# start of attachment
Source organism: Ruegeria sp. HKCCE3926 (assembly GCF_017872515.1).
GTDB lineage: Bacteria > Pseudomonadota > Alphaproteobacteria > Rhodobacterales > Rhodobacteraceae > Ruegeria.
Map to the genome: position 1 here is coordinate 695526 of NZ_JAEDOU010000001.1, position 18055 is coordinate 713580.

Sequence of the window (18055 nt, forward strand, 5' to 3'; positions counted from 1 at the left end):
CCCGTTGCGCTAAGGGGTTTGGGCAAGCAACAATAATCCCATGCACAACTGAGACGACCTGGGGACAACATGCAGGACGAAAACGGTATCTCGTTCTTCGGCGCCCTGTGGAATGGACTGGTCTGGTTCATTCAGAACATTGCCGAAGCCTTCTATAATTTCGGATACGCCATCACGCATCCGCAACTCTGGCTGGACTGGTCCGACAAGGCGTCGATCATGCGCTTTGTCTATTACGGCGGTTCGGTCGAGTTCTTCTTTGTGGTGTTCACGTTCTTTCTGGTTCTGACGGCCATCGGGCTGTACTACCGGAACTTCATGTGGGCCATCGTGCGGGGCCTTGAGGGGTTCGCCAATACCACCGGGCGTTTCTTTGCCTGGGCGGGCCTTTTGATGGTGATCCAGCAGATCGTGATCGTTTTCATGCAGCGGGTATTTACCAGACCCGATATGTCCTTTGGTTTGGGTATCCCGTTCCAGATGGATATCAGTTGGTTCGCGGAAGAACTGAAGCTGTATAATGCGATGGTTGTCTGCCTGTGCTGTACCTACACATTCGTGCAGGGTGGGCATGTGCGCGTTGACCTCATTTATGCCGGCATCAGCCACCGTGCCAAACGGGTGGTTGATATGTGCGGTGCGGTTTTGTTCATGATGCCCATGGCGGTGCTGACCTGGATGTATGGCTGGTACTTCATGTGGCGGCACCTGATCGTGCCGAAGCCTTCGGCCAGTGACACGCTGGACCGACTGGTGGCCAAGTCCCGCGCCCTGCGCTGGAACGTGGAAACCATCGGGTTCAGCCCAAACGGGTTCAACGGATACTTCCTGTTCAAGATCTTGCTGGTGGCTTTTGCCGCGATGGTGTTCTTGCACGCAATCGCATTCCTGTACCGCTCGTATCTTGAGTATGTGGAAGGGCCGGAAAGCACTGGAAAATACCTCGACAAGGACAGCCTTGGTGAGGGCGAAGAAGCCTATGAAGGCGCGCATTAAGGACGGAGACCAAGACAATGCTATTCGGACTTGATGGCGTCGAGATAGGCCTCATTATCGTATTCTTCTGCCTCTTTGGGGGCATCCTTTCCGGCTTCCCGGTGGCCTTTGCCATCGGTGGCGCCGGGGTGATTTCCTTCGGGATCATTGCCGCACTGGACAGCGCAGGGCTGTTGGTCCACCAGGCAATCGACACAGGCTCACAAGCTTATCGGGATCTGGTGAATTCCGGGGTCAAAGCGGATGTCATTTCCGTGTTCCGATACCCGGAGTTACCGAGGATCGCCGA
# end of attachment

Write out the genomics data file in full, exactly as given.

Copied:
Source organism: Ruegeria sp. HKCCE3926 (assembly GCF_017872515.1).
GTDB lineage: Bacteria > Pseudomonadota > Alphaproteobacteria > Rhodobacterales > Rhodobacteraceae > Ruegeria.
Map to the genome: position 1 here is coordinate 695526 of NZ_JAEDOU010000001.1, position 18055 is coordinate 713580.

Sequence of the window (18055 nt, forward strand, 5' to 3'; positions counted from 1 at the left end):
CCCGTTGCGCTAAGGGGTTTGGGCAAGCAACAATAATCCCATGCACAACTGAGACGACCTGGGGACAACATGCAGGACGAAAACGGTATCTCGTTCTTCGGCGCCCTGTGGAATGGACTGGTCTGGTTCATTCAGAACATTGCCGAAGCCTTCTATAATTTCGGATACGCCATCACGCATCCGCAACTCTGGCTGGACTGGTCCGACAAGGCGTCGATCATGCGCTTTGTCTATTACGGCGGTTCGGTCGAGTTCTTCTTTGTGGTGTTCACGTTCTTTCTGGTTCTGACGGCCATCGGGCTGTACTACCGGAACTTCATGTGGGCCATCGTGCGGGGCCTTGAGGGGTTCGCCAATACCACCGGGCGTTTCTTTGCCTGGGCGGGCCTTTTGATGGTGATCCAGCAGATCGTGATCGTTTTCATGCAGCGGGTATTTACCAGACCCGATATGTCCTTTGGTTTGGGTATCCCGTTCCAGATGGATATCAGTTGGTTCGCGGAAGAACTGAAGCTGTATAATGCGATGGTTGTCTGCCTGTGCTGTACCTACACATTCGTGCAGGGTGGGCATGTGCGCGTTGACCTCATTTATGCCGGCATCAGCCACCGTGCCAAACGGGTGGTTGATATGTGCGGTGCGGTTTTGTTCATGATGCCCATGGCGGTGCTGACCTGGATGTATGGCTGGTACTTCATGTGGCGGCACCTGATCGTGCCGAAGCCTTCGGCCAGTGACACGCTGGACCGACTGGTGGCCAAGTCCCGCGCCCTGCGCTGGAACGTGGAAACCATCGGGTTCAGCCCAAACGGGTTCAACGGATACTTCCTGTTCAAGATCTTGCTGGTGGCTTTTGCCGCGATGGTGTTCTTGCACGCAATCGCATTCCTGTACCGCTCGTATCTTGAGTATGTGGAAGGGCCGGAAAGCACTGGAAAATACCTCGACAAGGACAGCCTTGGTGAGGGCGAAGAAGCCTATGAAGGCGCGCATTAAGGACGGAGACCAAGACAATGCTATTCGGACTTGATGGCGTCGAGATAGGCCTCATTATCGTATTCTTCTGCCTCTTTGGGGGCATCCTTTCCGGCTTCCCGGTGGCCTTTGCCATCGGTGGCGCCGGGGTGATTTCCTTCGGGATCATTGCCGCACTGGACAGCGCAGGGCTGTTGGTCCACCAGGCAATCGACACAGGCTCACAAGCTTATCGGGATCTGGTGAATTCCGGGGTCAAAGCGGATGTCATTTCCGTGTTCCGATACCCGGAGTTACCGAGGATCGCCGA